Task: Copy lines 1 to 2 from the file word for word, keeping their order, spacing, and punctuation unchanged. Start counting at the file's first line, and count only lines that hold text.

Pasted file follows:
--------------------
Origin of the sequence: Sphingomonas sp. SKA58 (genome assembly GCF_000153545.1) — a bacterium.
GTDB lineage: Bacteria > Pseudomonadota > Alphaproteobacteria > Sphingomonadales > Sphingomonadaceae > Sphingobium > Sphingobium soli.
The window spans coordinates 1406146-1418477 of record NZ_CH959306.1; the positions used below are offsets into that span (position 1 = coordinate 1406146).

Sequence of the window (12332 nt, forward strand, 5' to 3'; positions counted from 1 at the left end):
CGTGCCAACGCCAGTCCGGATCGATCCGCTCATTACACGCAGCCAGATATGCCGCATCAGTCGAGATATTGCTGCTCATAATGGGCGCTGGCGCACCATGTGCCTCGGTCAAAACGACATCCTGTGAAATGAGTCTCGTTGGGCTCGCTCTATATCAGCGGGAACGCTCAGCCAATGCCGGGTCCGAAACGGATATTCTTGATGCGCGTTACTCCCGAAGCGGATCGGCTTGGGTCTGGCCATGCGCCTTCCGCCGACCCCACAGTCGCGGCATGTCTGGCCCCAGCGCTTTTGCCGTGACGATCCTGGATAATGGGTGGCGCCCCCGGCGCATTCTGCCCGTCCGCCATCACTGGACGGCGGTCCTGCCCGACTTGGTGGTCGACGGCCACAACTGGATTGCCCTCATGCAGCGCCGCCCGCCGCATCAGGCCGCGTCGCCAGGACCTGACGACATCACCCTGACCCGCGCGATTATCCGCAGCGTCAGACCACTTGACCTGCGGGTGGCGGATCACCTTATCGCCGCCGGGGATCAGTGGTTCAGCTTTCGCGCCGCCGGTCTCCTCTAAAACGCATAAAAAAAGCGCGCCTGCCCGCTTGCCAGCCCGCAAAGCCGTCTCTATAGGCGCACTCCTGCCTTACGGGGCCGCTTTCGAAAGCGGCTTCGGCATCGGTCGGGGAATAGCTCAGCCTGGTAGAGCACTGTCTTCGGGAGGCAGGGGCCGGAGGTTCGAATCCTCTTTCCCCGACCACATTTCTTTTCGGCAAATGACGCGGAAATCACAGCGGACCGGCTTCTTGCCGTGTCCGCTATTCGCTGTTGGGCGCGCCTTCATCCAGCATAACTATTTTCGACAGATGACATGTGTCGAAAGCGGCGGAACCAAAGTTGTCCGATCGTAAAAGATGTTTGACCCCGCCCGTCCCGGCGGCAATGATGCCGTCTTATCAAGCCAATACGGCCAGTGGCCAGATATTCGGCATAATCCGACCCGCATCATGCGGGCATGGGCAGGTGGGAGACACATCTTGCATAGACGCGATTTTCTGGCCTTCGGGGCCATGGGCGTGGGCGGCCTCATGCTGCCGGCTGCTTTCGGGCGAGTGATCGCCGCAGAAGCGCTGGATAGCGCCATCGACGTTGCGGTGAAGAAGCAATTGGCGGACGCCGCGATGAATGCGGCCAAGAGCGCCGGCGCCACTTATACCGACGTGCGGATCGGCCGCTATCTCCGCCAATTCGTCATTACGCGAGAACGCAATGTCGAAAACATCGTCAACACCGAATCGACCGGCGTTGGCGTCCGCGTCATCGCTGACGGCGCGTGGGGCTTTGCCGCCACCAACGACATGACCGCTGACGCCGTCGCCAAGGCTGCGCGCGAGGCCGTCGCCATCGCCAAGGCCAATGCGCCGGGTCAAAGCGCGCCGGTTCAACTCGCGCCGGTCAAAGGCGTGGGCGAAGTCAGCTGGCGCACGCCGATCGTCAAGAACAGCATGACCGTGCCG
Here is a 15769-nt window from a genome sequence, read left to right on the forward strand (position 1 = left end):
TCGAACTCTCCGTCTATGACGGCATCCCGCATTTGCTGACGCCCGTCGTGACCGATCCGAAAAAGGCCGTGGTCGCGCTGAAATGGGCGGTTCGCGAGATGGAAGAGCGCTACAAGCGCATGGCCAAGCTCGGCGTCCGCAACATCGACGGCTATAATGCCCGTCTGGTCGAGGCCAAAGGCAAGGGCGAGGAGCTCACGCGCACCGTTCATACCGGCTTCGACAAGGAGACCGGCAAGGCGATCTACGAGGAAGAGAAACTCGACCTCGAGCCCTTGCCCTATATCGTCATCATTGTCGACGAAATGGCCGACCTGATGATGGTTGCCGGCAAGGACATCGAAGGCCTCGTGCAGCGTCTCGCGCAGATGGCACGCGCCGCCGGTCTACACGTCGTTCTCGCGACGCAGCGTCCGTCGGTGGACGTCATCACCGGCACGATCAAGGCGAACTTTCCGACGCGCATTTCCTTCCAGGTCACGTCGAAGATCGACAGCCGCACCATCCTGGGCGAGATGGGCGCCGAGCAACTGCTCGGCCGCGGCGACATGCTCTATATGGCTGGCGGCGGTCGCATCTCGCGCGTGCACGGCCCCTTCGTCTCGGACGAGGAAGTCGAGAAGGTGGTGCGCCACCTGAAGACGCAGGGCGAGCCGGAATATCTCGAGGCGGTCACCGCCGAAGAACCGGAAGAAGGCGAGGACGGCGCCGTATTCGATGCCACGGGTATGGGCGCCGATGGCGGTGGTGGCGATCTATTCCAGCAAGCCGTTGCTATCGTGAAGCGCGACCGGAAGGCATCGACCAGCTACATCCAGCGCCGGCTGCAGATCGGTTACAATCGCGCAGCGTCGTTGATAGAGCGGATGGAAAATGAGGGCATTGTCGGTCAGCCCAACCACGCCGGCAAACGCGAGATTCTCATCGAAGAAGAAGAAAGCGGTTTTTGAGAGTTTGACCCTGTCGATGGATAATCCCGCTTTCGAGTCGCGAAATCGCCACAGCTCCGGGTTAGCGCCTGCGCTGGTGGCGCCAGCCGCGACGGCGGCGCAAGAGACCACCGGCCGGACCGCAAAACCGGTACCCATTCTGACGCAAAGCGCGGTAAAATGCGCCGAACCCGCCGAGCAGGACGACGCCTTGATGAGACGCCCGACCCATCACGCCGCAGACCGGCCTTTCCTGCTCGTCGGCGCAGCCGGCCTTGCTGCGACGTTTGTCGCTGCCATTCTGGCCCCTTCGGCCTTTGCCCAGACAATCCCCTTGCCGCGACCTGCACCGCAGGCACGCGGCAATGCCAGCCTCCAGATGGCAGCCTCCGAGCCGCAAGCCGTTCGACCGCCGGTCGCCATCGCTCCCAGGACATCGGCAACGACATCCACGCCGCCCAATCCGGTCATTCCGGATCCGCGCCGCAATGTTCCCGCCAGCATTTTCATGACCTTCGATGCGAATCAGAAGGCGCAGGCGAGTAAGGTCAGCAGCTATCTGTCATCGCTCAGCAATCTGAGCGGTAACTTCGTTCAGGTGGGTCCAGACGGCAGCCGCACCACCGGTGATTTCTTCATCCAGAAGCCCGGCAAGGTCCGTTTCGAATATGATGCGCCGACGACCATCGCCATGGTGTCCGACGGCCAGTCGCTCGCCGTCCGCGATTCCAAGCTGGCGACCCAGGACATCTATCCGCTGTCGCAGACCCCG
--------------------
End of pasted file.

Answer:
Origin of the sequence: Sphingomonas sp. SKA58 (genome assembly GCF_000153545.1) — a bacterium.
GTDB lineage: Bacteria > Pseudomonadota > Alphaproteobacteria > Sphingomonadales > Sphingomonadaceae > Sphingobium > Sphingobium soli.